Design for Usability
Cincinnati, OH | Posted: 07/10/2016 | Author: Kerri Thomas
When clients task a designer to build or enhance a website, they expect a quality experience. The design should be eye-catching, memorable, and above all usable. The trick is to make an impression on the user visually, while meeting and exceeding the developmental and informational goals of the site itself. A user-centered design is what any good designer strives for, and they should keep the following points in mind when working.
Access – It might seem elementary, but it should be remembered – your website is useless if it’s not accessible. Availability is key, so keep in mind pitfalls like server uptime and dead links on your site. Prevent clutter and prioritize content. Accessibility also means how your site performs on different platforms, devices, and mobility connections, so work out optimum usability for each.
Interface – Designing for usability means ease of interface for the customer. You don’t want to create an experience that needs extensive instruction, confusing interaction, or long stretches of trial and error. Ease of learnability and pattern recognition is a vital component of a usable design. This doesn’t mean new and creative design shouldn’t be implemented, just remember that a simplicity of navigation should be factored in when offering information or instruction.
Achieve – A user comes to you with a goal in mind. Make sure they can achieve it. A positive usability experience is one that provides a clear path for accomplishing tasks with as little resistance as possible. Usability through clarity begins with a confident guidance. Show them what you offer, and how to get there. Offer a simple journey with a consistent tone, and they’ll be able to achieve their goal.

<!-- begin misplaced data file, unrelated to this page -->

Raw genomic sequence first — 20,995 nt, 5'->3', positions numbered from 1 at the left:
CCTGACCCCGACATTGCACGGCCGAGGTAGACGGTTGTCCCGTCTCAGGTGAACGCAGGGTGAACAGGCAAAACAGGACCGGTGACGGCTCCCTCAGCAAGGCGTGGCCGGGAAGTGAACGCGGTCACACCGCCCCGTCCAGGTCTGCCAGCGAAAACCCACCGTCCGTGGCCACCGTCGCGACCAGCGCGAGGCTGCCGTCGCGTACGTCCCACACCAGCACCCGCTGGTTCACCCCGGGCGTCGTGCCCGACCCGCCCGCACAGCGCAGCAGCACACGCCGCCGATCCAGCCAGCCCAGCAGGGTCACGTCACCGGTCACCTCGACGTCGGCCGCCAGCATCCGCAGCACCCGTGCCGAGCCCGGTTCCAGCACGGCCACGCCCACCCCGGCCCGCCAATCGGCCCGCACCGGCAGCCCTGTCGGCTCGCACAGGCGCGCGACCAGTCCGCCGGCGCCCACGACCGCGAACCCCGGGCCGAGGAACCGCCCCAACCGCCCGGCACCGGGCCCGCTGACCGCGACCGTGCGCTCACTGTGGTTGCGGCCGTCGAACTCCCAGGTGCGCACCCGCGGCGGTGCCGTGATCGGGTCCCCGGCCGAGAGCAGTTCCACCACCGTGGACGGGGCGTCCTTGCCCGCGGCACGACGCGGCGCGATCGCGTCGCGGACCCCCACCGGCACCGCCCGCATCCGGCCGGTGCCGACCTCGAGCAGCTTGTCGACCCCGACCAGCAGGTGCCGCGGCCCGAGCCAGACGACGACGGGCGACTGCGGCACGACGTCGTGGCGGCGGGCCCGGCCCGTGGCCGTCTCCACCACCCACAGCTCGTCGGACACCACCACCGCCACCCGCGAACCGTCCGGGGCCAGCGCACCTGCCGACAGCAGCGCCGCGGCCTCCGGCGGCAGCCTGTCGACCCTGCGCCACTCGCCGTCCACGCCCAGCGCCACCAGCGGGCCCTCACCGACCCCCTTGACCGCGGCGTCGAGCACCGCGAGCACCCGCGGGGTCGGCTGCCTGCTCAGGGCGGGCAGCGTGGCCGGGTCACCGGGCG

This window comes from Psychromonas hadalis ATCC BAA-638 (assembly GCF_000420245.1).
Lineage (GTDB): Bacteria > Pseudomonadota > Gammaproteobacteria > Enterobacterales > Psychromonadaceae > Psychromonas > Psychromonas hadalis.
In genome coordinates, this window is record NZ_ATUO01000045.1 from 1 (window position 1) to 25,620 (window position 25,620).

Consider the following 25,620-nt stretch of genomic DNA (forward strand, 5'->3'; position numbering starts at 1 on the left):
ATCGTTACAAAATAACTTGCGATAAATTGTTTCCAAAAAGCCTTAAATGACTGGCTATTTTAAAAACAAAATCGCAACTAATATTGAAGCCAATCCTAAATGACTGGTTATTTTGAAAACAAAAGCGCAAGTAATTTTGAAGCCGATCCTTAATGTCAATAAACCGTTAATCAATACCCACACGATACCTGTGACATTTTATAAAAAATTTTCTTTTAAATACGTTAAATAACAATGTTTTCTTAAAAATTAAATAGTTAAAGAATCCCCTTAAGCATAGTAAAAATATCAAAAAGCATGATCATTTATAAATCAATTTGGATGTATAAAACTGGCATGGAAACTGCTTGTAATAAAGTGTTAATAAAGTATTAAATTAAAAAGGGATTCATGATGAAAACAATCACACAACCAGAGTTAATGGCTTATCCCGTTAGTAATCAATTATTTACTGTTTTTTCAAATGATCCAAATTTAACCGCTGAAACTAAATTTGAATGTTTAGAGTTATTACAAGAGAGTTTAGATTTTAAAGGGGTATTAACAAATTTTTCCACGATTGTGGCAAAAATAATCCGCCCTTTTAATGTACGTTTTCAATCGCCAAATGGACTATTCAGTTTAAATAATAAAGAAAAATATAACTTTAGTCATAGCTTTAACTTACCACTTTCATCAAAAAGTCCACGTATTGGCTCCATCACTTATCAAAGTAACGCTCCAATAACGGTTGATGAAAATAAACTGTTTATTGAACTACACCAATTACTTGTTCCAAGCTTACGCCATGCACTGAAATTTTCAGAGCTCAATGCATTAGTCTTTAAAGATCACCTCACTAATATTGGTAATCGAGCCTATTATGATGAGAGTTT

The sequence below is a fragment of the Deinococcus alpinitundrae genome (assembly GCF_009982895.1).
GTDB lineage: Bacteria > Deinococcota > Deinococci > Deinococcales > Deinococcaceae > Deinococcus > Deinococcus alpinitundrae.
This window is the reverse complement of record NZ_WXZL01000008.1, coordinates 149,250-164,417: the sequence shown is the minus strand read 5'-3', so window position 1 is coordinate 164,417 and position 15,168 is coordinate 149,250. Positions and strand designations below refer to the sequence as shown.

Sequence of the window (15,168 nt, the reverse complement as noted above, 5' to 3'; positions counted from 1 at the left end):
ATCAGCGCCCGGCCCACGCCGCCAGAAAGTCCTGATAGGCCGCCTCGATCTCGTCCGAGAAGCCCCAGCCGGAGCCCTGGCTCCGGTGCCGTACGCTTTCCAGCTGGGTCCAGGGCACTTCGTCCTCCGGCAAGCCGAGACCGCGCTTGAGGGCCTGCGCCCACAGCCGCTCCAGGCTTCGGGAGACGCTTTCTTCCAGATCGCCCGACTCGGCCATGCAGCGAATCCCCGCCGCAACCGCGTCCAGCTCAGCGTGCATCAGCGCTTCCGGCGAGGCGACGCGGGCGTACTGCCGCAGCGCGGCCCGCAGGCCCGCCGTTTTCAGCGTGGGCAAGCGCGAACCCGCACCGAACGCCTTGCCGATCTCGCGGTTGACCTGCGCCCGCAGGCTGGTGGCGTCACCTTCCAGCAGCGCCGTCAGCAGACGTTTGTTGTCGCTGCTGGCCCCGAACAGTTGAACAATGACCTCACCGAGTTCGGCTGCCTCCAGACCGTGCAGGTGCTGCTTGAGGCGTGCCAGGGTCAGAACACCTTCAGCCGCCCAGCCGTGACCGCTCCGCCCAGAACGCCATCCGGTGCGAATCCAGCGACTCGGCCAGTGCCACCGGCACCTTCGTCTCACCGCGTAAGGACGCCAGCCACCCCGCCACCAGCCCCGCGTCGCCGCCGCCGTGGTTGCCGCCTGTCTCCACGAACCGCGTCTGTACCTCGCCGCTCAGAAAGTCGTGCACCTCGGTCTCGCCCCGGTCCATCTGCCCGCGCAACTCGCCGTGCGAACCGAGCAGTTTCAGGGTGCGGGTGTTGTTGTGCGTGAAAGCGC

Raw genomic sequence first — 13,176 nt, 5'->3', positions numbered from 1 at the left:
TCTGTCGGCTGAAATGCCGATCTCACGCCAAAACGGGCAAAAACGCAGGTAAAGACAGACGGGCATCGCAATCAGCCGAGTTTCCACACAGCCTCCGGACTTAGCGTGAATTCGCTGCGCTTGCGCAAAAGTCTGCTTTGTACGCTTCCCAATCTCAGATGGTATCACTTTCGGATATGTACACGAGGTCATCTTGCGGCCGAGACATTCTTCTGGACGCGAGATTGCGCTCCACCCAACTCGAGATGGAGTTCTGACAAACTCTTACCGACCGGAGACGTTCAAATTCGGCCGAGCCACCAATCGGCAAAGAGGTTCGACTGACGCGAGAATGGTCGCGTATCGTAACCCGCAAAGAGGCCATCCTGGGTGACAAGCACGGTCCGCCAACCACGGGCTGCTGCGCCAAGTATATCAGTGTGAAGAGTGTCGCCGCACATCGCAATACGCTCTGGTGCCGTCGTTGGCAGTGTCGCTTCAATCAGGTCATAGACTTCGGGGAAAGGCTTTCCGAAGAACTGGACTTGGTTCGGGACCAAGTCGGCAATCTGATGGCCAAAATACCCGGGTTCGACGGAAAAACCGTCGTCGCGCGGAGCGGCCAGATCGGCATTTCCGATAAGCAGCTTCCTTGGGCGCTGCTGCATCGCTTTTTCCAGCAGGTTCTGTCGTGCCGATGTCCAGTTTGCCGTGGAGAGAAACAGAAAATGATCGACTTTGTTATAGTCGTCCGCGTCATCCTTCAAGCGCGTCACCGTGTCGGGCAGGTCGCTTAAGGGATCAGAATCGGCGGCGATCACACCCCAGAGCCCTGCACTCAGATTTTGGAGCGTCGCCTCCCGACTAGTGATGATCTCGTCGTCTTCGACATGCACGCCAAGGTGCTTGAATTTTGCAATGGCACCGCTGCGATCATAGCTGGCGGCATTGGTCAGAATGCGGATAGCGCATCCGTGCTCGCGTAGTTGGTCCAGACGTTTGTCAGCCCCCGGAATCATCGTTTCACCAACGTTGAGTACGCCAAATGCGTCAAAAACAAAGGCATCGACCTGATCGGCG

Trust – If people don’t trust what they see, they’ll move on. The best way to gain credibility as a designer is to accept nothing short of perfection, especially in the details. If you’re riddled with small site errors (spelling, punctuation, etc.) then you won’t be trusted with the big picture. Your reputation for quality should be a badge to proudly wear, in both content and creativity. That’s what builds a usable experience.
Marketability – Finally, make sure your usable design is relevant in today’s marketplace. It may be tempting to repeat a tried and true design concept, but be sure to reliably ascertain its freshness. A designer always needs to take inventory of their toolbox and replace outdated methods and processes, insuring they’ll have a modern outlook on usability design.